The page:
The goal is not to create a separatist region within Kosovo but to negotiate the integration of the Serbian Municipalities under the Kosovo framework. Visiting Kosovo two weeks ago given the political unrest, John Kerry US Secretary of State clarified that “we would not support any agreement that would threaten the sovereignty, security and independence of Kosovo”.

The implementation would allow for the inclusion of the Serb majority Municipalities, especially the North, in the Kosovo’s system – which they de facto are not yet. This would benefit not only the ethnic Serbs – which could maintain to certain extent ties to Belgrade which however shall not exceed technical and financial assistance but also the Kosovo administration by bringing the North closer to the integration in so planned multi-ethnic state of Kosovo which so far has not been fully implemented in practice but only on paper.

Parallels drawn between the Association and the Republic of Srpska case in Bosnia and Herzegovina are fallacious. The former is a stronger administrative entity within a state and its background context is different – it was formed right after the wars in 1995 and Serbs are legally seen as a constituent people, while in Kosovo they are an ethnic minority. The association is not foreseen to be a republic nor have such an extent of powers or authorizations nor would it even be an autonomous province within Kosovo, but have autonomy only in certain fields. Kosovo government stated in August 2015 that the Association will not have any executive powers.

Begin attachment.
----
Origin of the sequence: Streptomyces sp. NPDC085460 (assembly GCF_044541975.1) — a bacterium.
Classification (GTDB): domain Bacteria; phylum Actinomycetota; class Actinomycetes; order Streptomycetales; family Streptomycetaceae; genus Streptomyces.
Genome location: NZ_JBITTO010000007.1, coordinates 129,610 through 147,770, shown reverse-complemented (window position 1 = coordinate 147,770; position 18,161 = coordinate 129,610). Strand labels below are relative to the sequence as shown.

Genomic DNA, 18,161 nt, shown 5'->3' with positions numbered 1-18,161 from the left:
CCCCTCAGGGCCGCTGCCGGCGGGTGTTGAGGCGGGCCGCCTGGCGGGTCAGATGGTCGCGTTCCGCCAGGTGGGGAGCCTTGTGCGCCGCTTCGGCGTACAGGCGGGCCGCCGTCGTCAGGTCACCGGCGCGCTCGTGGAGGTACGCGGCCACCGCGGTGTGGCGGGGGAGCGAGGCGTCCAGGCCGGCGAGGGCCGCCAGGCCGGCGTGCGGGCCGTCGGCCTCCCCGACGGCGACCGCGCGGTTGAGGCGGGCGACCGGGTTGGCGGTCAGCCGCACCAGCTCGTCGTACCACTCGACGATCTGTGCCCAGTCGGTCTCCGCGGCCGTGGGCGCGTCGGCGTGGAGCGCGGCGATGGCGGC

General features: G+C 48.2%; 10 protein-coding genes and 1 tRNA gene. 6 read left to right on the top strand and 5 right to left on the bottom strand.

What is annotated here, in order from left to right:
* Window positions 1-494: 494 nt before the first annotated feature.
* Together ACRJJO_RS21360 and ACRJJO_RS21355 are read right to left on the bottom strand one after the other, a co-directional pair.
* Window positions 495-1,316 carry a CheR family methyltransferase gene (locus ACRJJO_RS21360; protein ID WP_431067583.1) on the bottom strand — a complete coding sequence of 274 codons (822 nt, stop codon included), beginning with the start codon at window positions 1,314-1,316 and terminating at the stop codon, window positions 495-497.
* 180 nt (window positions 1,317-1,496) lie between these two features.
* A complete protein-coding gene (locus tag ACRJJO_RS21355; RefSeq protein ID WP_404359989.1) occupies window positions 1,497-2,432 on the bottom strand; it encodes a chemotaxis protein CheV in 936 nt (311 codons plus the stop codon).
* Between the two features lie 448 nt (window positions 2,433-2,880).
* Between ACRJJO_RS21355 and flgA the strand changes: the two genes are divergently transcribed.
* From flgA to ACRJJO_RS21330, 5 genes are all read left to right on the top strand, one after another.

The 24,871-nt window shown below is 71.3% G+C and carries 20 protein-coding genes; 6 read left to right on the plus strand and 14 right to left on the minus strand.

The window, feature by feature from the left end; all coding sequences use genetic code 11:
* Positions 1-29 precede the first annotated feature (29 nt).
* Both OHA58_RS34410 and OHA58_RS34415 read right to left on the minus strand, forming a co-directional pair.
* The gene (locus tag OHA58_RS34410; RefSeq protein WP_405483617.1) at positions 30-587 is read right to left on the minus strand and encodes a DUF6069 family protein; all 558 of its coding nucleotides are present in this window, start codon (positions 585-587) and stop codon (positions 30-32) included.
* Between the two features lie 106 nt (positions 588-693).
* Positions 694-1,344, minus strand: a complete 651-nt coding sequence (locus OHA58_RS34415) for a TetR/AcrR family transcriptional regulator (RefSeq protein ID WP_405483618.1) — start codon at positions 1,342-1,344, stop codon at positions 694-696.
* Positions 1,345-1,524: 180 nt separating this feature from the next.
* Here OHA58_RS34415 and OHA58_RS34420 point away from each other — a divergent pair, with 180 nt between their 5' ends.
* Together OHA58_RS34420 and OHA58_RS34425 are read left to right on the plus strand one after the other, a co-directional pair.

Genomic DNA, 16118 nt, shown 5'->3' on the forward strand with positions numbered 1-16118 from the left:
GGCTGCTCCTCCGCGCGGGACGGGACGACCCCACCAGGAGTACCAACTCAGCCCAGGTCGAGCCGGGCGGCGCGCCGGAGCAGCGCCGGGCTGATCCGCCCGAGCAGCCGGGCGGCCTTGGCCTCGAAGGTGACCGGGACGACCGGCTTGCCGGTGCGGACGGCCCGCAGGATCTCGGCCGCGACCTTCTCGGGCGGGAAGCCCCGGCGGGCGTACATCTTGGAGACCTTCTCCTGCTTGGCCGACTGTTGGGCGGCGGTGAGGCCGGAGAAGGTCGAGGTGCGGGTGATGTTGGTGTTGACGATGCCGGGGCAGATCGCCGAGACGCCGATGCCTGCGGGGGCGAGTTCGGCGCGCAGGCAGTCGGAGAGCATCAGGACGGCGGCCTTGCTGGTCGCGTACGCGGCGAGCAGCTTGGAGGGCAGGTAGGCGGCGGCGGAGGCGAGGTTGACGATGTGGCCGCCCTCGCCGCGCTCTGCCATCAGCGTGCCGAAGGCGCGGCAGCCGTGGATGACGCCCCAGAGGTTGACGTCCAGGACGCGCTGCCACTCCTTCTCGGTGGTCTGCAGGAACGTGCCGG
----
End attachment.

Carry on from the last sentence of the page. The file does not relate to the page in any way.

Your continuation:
The Serb Municipalities in Kosovo, namely the ones in the North are, as said, not fully integrated in the framework of Kosovo still having their parallel institutions. Stating that the Association would create a destabilized state of Kosovo is disregarding the current structure of non-integration and non-stability. Rather have the Municipalities within Kosovo’s system, with special rights within an association, than not to have any integration at all.

The purpose is to solve a problem that exists – the non-integration of the North under the Kosovo framework and to do this compromise is needed. The meaning of negotiation resides in parties making concessions in order to achieve a solution. When declaring independence in 2008 Kosovo should have already foreseen/prepared for the hardships in dealing with Northern Kosovo given the homogeneous Serb majority living within the borders of the territory claimed independent.